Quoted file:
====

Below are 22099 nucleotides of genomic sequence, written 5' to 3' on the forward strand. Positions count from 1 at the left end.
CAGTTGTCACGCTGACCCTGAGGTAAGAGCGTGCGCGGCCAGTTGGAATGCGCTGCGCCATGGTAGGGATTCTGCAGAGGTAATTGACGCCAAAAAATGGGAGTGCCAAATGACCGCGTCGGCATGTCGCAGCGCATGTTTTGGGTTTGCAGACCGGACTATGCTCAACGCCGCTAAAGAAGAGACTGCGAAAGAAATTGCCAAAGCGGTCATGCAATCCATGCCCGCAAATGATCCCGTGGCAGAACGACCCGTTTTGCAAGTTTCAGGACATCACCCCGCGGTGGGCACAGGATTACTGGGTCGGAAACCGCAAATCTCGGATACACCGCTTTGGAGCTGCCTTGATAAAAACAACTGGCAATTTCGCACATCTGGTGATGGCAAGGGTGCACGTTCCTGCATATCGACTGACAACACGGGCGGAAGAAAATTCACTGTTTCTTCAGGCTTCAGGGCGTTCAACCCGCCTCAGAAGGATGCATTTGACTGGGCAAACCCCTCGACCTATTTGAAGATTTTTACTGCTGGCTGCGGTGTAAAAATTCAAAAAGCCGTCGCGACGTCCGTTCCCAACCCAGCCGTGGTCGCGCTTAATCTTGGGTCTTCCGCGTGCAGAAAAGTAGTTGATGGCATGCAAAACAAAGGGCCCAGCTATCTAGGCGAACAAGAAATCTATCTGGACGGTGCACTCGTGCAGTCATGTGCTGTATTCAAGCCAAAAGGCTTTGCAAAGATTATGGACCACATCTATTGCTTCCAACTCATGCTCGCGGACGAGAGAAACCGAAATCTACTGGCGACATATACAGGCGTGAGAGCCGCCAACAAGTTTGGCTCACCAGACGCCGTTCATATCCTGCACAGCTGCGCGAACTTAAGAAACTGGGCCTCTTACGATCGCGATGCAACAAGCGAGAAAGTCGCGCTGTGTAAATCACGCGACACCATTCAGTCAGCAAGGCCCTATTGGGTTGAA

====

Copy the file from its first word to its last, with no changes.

Below are 22099 nucleotides of genomic sequence, written 5' to 3' on the forward strand. Positions count from 1 at the left end.
CAGTTGTCACGCTGACCCTGAGGTAAGAGCGTGCGCGGCCAGTTGGAATGCGCTGCGCCATGGTAGGGATTCTGCAGAGGTAATTGACGCCAAAAAATGGGAGTGCCAAATGACCGCGTCGGCATGTCGCAGCGCATGTTTTGGGTTTGCAGACCGGACTATGCTCAACGCCGCTAAAGAAGAGACTGCGAAAGAAATTGCCAAAGCGGTCATGCAATCCATGCCCGCAAATGATCCCGTGGCAGAACGACCCGTTTTGCAAGTTTCAGGACATCACCCCGCGGTGGGCACAGGATTACTGGGTCGGAAACCGCAAATCTCGGATACACCGCTTTGGAGCTGCCTTGATAAAAACAACTGGCAATTTCGCACATCTGGTGATGGCAAGGGTGCACGTTCCTGCATATCGACTGACAACACGGGCGGAAGAAAATTCACTGTTTCTTCAGGCTTCAGGGCGTTCAACCCGCCTCAGAAGGATGCATTTGACTGGGCAAACCCCTCGACCTATTTGAAGATTTTTACTGCTGGCTGCGGTGTAAAAATTCAAAAAGCCGTCGCGACGTCCGTTCCCAACCCAGCCGTGGTCGCGCTTAATCTTGGGTCTTCCGCGTGCAGAAAAGTAGTTGATGGCATGCAAAACAAAGGGCCCAGCTATCTAGGCGAACAAGAAATCTATCTGGACGGTGCACTCGTGCAGTCATGTGCTGTATTCAAGCCAAAAGGCTTTGCAAAGATTATGGACCACATCTATTGCTTCCAACTCATGCTCGCGGACGAGAGAAACCGAAATCTACTGGCGACATATACAGGCGTGAGAGCCGCCAACAAGTTTGGCTCACCAGACGCCGTTCATATCCTGCACAGCTGCGCGAACTTAAGAAACTGGGCCTCTTACGATCGCGATGCAACAAGCGAGAAAGTCGCGCTGTGTAAATCACGCGACACCATTCAGTCAGCAAGGCCCTATTGGGTTGAA